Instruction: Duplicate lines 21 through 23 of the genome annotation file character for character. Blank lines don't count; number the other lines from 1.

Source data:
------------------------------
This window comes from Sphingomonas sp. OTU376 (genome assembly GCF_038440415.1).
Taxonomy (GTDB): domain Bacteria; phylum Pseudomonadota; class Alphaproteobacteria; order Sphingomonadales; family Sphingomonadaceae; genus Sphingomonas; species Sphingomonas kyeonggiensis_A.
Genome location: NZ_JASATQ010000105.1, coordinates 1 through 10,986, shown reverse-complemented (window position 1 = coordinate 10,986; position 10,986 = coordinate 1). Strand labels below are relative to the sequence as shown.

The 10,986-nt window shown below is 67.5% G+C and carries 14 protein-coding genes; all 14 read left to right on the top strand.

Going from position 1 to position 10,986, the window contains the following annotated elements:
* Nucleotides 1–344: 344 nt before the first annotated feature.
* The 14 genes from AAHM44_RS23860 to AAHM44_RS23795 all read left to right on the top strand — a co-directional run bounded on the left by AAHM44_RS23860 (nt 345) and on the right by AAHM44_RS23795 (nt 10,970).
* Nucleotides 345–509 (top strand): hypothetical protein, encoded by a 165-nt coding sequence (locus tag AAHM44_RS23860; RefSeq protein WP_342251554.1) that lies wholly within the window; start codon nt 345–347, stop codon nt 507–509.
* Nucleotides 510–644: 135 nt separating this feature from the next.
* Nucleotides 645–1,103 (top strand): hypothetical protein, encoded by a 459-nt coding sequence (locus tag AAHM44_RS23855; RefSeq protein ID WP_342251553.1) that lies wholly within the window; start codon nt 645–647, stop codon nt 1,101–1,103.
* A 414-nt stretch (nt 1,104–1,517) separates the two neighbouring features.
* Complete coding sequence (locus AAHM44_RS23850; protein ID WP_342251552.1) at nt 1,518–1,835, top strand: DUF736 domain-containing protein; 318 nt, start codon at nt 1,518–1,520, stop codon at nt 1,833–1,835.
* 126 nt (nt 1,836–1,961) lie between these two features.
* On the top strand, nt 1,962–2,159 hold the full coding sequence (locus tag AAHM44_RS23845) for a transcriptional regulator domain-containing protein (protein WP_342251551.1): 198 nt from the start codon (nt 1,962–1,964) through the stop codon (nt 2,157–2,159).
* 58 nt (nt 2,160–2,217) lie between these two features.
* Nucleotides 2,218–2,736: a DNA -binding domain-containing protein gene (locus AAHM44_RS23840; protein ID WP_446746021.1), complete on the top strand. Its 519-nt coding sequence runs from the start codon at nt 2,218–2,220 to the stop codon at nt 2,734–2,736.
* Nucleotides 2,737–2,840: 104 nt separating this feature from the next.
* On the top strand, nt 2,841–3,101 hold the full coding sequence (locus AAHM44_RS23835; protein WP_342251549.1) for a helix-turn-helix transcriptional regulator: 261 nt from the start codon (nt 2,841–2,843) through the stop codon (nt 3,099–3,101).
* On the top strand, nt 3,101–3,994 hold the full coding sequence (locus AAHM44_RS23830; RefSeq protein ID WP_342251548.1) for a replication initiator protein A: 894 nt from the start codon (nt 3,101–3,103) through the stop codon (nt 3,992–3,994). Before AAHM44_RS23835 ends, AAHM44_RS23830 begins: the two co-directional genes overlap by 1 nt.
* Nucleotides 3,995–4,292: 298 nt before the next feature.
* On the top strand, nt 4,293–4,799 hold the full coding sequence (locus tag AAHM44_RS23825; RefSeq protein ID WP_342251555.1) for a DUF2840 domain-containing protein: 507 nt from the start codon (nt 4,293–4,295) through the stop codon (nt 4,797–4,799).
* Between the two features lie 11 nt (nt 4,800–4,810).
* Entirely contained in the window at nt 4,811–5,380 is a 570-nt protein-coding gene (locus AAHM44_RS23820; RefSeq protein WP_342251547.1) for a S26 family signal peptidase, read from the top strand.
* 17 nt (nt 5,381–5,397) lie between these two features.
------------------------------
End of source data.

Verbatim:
* On the top strand, nt 4,293–4,799 hold the full coding sequence (locus tag AAHM44_RS23825; RefSeq protein ID WP_342251555.1) for a DUF2840 domain-containing protein: 507 nt from the start codon (nt 4,293–4,295) through the stop codon (nt 4,797–4,799).
* Between the two features lie 11 nt (nt 4,800–4,810).
* Entirely contained in the window at nt 4,811–5,380 is a 570-nt protein-coding gene (locus AAHM44_RS23820; RefSeq protein WP_342251547.1) for a S26 family signal peptidase, read from the top strand.